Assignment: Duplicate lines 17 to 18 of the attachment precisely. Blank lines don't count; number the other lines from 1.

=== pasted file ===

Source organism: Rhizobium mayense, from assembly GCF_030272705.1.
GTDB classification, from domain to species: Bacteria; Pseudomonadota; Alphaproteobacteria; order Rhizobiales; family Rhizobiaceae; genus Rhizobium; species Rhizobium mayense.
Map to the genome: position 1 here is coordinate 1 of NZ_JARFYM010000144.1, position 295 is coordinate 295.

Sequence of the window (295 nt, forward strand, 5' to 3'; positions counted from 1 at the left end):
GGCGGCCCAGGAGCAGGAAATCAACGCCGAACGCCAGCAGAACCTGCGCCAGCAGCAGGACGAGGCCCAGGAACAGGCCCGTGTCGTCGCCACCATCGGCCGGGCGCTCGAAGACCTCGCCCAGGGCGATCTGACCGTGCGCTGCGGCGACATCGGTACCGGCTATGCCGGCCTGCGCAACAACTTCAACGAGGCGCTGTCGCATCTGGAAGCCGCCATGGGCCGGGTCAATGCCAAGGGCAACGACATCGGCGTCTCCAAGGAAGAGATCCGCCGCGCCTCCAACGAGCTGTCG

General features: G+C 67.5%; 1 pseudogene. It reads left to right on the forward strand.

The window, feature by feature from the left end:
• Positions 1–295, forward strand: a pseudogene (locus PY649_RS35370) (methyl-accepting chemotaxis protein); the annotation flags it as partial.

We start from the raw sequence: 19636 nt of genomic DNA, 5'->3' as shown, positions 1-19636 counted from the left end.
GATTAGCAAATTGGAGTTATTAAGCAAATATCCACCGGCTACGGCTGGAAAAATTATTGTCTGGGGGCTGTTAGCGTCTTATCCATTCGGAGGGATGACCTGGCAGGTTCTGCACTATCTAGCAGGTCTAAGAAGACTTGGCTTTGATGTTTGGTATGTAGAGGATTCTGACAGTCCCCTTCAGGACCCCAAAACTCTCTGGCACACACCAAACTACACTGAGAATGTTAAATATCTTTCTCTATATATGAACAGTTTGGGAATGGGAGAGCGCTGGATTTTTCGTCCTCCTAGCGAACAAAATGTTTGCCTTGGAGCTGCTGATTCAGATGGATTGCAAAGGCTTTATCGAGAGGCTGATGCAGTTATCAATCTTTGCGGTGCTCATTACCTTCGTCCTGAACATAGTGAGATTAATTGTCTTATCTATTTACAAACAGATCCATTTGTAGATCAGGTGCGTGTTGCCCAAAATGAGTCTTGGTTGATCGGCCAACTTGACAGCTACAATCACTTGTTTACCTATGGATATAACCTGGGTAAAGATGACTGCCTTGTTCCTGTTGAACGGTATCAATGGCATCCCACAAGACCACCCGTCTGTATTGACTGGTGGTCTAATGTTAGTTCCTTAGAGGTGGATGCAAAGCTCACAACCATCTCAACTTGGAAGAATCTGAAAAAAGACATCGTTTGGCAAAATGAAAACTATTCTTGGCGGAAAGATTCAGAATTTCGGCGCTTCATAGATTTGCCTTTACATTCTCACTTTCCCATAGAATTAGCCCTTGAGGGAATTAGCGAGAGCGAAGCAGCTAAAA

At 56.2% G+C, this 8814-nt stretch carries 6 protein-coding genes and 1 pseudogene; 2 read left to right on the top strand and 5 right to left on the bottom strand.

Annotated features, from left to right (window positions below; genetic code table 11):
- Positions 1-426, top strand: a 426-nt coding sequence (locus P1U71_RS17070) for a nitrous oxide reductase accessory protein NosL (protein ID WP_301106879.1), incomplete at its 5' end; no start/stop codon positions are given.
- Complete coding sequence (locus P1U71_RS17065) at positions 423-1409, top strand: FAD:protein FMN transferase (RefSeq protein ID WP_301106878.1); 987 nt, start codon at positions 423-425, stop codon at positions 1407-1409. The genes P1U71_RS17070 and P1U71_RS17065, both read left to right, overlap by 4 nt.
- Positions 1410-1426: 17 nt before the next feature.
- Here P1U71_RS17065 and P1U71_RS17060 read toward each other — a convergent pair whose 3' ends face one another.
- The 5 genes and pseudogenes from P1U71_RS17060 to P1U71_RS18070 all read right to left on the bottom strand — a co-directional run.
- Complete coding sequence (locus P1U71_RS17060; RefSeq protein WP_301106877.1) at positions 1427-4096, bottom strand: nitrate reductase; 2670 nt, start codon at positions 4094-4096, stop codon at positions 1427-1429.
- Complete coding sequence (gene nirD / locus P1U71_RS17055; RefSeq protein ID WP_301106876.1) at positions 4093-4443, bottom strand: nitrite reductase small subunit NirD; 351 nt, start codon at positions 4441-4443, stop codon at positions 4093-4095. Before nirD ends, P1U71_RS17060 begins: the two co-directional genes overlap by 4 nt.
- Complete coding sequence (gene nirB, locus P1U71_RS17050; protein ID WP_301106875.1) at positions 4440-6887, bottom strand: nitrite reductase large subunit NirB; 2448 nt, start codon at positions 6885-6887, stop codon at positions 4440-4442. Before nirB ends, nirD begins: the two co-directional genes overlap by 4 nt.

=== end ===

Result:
- The 5 genes and pseudogenes from P1U71_RS17060 to P1U71_RS18070 all read right to left on the bottom strand — a co-directional run.
- Complete coding sequence (locus P1U71_RS17060; RefSeq protein WP_301106877.1) at positions 1427-4096, bottom strand: nitrate reductase; 2670 nt, start codon at positions 4094-4096, stop codon at positions 1427-1429.